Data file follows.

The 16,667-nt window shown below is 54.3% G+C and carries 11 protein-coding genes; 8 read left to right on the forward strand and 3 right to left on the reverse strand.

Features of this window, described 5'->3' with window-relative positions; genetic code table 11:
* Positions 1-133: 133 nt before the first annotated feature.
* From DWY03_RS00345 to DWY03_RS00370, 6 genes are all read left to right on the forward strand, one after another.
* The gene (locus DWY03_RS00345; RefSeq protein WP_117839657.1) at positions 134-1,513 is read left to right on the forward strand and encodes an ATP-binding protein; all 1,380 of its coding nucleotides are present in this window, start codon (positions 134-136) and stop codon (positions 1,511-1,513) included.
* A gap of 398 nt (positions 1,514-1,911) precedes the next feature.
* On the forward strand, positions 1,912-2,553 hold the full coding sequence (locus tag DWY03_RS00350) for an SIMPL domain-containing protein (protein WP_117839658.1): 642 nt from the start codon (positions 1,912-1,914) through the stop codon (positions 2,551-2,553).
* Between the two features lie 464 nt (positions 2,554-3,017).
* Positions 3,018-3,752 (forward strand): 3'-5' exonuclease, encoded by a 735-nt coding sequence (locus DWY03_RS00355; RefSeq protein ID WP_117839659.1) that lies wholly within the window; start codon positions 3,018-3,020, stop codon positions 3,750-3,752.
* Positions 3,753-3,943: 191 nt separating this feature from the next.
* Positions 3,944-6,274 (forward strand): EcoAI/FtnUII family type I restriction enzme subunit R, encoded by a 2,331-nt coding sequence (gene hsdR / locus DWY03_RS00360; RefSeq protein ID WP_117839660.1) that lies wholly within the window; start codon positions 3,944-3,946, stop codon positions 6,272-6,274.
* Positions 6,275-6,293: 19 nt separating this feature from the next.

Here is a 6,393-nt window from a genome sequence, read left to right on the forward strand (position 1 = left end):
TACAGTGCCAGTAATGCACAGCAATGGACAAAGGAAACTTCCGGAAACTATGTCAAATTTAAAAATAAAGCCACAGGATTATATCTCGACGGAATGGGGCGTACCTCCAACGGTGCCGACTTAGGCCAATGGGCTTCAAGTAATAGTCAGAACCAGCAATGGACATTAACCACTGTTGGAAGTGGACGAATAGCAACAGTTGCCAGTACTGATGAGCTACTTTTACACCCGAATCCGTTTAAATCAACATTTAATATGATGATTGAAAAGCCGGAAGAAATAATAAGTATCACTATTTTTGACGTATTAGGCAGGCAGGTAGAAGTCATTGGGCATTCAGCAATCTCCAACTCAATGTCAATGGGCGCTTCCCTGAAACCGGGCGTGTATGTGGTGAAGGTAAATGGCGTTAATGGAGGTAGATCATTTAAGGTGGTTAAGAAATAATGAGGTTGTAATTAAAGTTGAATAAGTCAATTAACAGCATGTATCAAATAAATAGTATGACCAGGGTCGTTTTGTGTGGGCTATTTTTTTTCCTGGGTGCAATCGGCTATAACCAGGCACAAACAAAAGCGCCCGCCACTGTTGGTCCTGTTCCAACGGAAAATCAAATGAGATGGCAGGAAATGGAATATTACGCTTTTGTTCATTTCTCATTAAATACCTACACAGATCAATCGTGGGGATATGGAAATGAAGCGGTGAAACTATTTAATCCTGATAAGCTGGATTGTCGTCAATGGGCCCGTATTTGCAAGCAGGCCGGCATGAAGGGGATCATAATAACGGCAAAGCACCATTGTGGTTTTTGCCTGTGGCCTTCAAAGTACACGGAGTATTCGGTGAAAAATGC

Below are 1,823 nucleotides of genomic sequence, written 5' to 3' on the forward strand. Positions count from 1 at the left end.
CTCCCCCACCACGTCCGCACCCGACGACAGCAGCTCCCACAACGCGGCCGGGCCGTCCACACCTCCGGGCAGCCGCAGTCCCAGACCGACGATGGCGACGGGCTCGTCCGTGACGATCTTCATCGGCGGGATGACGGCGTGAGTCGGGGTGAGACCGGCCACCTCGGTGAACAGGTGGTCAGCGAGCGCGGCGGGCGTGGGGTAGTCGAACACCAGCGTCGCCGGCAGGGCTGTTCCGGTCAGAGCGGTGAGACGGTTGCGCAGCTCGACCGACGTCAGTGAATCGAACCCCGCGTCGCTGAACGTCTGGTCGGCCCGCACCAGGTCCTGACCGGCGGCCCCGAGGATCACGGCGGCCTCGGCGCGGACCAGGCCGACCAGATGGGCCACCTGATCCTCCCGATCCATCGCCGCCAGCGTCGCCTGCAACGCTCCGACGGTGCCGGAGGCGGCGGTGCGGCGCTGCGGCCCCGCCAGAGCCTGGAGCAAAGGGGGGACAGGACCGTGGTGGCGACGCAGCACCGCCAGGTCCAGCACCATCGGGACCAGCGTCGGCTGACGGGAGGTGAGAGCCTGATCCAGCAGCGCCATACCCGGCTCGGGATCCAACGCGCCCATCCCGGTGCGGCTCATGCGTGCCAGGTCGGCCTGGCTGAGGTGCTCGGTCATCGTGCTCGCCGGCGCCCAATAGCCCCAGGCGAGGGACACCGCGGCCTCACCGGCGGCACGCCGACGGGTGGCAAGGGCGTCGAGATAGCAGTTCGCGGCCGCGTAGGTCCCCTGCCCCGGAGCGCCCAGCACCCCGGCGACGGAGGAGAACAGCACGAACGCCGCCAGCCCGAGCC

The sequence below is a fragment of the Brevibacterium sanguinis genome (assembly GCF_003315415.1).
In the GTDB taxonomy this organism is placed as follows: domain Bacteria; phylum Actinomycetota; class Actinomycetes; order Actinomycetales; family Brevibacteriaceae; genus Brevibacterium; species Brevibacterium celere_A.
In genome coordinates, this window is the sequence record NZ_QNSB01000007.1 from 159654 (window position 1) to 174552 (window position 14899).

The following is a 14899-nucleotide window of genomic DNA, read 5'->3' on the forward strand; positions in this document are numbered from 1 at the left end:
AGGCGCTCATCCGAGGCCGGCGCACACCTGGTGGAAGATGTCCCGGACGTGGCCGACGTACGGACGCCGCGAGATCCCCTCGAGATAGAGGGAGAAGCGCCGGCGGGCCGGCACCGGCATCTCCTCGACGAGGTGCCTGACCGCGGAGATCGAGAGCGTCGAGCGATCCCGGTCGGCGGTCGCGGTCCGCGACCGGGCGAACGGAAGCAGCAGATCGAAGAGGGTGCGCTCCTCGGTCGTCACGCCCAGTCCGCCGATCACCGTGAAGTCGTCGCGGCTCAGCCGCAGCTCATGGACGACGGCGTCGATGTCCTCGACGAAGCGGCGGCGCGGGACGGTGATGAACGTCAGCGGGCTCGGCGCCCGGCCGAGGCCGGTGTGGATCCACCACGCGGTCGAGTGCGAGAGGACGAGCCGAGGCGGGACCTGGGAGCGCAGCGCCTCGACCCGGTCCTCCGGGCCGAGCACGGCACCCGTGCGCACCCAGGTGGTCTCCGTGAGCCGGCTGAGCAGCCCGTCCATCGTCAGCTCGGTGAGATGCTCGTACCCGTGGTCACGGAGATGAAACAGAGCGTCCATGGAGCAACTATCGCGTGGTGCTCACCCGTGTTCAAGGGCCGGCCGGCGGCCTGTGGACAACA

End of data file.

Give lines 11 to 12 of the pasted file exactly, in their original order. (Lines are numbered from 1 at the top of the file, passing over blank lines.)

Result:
* Positions 3,944-6,274 (forward strand): EcoAI/FtnUII family type I restriction enzme subunit R, encoded by a 2,331-nt coding sequence (gene hsdR / locus DWY03_RS00360; RefSeq protein ID WP_117839660.1) that lies wholly within the window; start codon positions 3,944-3,946, stop codon positions 6,272-6,274.
* Positions 6,275-6,293: 19 nt separating this feature from the next.